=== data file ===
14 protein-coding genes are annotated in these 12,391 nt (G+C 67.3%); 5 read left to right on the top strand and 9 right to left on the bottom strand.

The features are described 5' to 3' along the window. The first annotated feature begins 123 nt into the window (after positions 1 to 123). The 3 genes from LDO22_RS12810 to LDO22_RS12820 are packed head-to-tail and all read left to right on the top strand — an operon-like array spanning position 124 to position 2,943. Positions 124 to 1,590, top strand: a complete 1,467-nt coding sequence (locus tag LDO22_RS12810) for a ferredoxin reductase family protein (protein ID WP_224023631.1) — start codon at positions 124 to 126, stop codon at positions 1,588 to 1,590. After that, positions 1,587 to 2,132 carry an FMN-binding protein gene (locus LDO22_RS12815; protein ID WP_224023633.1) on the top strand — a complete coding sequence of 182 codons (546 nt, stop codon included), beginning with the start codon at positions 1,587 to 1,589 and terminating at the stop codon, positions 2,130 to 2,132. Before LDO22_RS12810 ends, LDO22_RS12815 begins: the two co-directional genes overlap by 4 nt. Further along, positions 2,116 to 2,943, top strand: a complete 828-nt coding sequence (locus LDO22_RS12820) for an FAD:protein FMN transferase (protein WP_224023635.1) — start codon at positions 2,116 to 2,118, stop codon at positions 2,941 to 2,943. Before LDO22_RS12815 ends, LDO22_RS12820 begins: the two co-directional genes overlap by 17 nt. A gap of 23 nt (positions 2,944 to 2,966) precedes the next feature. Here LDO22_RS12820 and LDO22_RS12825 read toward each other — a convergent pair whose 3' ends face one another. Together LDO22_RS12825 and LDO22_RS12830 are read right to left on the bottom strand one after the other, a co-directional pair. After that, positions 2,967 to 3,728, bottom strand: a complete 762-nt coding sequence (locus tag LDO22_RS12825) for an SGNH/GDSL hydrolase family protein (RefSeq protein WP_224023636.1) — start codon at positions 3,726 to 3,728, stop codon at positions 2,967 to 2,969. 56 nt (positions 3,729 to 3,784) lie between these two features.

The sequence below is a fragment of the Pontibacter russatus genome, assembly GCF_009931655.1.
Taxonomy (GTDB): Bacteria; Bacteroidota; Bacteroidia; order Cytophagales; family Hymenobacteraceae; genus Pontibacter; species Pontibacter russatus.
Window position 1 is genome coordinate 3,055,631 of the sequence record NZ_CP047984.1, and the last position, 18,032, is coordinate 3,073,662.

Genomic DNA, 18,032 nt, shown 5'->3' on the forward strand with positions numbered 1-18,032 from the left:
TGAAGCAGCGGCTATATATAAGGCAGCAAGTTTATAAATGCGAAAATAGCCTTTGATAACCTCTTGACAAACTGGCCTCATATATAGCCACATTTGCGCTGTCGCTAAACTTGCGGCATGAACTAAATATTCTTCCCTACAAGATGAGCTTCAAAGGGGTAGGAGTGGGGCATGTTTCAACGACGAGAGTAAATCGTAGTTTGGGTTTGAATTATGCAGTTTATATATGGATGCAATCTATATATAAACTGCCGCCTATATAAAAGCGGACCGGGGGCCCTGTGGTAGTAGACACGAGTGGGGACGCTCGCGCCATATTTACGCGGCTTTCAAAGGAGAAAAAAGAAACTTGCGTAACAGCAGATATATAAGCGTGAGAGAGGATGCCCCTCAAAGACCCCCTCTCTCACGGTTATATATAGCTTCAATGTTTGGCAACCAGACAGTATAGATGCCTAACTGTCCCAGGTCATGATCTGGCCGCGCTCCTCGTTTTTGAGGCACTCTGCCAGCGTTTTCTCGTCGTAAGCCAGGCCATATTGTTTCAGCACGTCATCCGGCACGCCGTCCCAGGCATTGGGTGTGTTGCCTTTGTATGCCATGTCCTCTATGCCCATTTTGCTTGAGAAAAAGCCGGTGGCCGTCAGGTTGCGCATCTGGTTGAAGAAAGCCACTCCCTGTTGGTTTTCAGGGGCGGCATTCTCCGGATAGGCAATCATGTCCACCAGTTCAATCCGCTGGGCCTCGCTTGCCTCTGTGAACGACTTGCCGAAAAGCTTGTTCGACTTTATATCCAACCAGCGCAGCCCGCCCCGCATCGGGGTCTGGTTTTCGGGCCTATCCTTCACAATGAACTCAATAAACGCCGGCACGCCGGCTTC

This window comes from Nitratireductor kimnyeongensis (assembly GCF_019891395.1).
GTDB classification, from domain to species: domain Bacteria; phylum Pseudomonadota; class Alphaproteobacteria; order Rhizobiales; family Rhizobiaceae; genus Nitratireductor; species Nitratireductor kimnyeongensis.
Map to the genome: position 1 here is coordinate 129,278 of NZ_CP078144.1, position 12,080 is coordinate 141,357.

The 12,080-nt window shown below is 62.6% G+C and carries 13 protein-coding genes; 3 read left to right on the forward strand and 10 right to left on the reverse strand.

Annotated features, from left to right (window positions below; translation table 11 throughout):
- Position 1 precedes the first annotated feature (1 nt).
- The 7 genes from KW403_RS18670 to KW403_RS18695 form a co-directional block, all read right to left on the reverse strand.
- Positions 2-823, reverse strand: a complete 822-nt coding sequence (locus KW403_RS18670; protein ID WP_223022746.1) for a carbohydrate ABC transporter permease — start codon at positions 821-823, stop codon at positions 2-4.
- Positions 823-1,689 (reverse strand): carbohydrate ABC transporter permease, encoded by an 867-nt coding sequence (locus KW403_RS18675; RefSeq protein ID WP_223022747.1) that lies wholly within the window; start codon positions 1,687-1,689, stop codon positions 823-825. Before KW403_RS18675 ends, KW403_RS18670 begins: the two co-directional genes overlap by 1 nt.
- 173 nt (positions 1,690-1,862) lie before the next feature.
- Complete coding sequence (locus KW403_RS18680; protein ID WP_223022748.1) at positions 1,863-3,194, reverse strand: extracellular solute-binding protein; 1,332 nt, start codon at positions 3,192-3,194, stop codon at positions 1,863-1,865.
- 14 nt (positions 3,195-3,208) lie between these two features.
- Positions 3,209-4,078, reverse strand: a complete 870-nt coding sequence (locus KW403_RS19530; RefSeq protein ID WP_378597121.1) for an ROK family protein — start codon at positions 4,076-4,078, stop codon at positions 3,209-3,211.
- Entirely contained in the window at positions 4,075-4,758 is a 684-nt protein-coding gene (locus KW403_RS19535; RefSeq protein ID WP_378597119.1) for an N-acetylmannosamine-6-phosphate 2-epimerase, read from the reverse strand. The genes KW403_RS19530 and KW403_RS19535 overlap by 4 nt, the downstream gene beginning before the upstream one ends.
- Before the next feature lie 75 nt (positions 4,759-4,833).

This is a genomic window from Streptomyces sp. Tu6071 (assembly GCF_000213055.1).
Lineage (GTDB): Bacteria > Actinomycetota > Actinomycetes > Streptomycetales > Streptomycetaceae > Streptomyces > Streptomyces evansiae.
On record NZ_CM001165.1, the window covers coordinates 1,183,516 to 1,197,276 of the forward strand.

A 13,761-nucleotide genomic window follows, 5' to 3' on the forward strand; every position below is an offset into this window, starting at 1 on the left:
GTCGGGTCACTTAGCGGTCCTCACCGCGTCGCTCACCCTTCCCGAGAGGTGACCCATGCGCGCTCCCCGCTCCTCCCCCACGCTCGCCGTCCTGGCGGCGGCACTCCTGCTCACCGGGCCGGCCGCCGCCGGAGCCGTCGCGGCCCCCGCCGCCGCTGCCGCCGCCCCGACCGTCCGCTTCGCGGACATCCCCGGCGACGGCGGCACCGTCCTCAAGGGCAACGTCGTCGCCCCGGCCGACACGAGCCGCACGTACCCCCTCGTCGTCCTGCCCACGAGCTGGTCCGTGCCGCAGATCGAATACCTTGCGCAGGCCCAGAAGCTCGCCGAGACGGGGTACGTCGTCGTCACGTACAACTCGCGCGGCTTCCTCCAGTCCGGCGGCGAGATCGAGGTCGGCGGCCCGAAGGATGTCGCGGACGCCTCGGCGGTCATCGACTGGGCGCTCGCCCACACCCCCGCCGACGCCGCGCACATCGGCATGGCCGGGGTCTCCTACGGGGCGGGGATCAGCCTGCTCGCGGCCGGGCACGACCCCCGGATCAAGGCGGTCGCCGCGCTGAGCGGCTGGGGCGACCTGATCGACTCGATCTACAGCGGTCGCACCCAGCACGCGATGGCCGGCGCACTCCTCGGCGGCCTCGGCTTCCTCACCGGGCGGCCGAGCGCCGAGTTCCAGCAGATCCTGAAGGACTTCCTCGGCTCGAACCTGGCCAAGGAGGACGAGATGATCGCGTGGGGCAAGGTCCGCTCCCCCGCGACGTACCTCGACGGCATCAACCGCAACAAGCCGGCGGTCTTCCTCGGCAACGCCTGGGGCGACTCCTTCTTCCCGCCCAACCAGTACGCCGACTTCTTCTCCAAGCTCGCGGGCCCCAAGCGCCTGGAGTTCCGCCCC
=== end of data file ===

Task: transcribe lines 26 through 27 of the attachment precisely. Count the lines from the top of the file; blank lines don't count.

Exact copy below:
A 13,761-nucleotide genomic window follows, 5' to 3' on the forward strand; every position below is an offset into this window, starting at 1 on the left:
GTCGGGTCACTTAGCGGTCCTCACCGCGTCGCTCACCCTTCCCGAGAGGTGACCCATGCGCGCTCCCCGCTCCTCCCCCACGCTCGCCGTCCTGGCGGCGGCACTCCTGCTCACCGGGCCGGCCGCCGCCGGAGCCGTCGCGGCCCCCGCCGCCGCTGCCGCCGCCCCGACCGTCCGCTTCGCGGACATCCCCGGCGACGGCGGCACCGTCCTCAAGGGCAACGTCGTCGCCCCGGCCGACACGAGCCGCACGTACCCCCTCGTCGTCCTGCCCACGAGCTGGTCCGTGCCGCAGATCGAATACCTTGCGCAGGCCCAGAAGCTCGCCGAGACGGGGTACGTCGTCGTCACGTACAACTCGCGCGGCTTCCTCCAGTCCGGCGGCGAGATCGAGGTCGGCGGCCCGAAGGATGTCGCGGACGCCTCGGCGGTCATCGACTGGGCGCTCGCCCACACCCCCGCCGACGCCGCGCACATCGGCATGGCCGGGGTCTCCTACGGGGCGGGGATCAGCCTGCTCGCGGCCGGGCACGACCCCCGGATCAAGGCGGTCGCCGCGCTGAGCGGCTGGGGCGACCTGATCGACTCGATCTACAGCGGTCGCACCCAGCACGCGATGGCCGGCGCACTCCTCGGCGGCCTCGGCTTCCTCACCGGGCGGCCGAGCGCCGAGTTCCAGCAGATCCTGAAGGACTTCCTCGGCTCGAACCTGGCCAAGGAGGACGAGATGATCGCGTGGGGCAAGGTCCGCTCCCCCGCGACGTACCTCGACGGCATCAACCGCAACAAGCCGGCGGTCTTCCTCGGCAACGCCTGGGGCGACTCCTTCTTCCCGCCCAACCAGTACGCCGACTTCTTCTCCAAGCTCGCGGGCCCCAAGCGCCTGGAGTTCCGCCCC